Listen to dead popes

The voices of popes from as long ago as 1884 can be heard by the public after the digitising of 8,000 tapes from the Vatican Radio’s pontifical archives.
Radio Vatican has been storing up its unique patrimony since it was set up under Pope Pius XI in 1931, but it has also older recordings, such as Leo XIII’s Humanum Genus encyclical, which the pontiff recorded on a dictaphone in 1884.
Some of the clips in the online collection capture historic moments, such as Pius XII’s speech in August 1939 calling for restraint on the eve of the Second World War, saying “The danger is imminent, but there is still time. Nothing is lost with peace, all can be lost with war!”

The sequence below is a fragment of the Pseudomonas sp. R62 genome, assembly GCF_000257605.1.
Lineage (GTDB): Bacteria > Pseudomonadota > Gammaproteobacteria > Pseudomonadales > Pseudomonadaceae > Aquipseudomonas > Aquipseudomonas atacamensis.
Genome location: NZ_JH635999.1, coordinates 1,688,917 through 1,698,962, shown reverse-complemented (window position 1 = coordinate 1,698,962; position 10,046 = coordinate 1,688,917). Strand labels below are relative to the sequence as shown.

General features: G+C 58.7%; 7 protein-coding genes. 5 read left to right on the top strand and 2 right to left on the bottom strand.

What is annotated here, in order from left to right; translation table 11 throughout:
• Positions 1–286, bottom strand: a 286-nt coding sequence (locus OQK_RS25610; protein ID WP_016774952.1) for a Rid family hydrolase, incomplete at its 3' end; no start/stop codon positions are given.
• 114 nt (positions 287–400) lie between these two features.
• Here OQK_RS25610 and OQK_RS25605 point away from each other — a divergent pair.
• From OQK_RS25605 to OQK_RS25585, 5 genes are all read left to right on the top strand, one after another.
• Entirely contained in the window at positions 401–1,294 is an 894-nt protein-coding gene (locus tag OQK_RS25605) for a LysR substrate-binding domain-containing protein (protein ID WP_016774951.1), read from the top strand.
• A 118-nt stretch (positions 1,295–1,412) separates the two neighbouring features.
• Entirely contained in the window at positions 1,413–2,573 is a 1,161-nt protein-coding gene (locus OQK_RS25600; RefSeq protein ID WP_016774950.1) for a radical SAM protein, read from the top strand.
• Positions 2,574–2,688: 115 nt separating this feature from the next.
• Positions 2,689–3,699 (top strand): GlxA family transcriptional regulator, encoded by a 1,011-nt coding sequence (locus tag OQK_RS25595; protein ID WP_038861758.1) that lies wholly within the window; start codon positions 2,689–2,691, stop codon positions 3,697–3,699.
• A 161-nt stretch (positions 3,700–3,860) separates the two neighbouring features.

People can also listen to John XXIII’s impromptu 1962 “Speech to the Moon” in St. Peter’s Square, where he spoke in answer to requests from a huge crowd and told them: “When you head home, find your children. Hug and kiss your children and tell them ‘This is the hug and kiss of the Pope'”.
Latin boffs can also revel in the same pontiff’s dramatic Second Vatican Council speech in 1962, in which he rejected the “prophets of doom” who forecast the Church’s decline and called on the council “to use the medicine of mercy rather than the weapons of severity” in their reforms.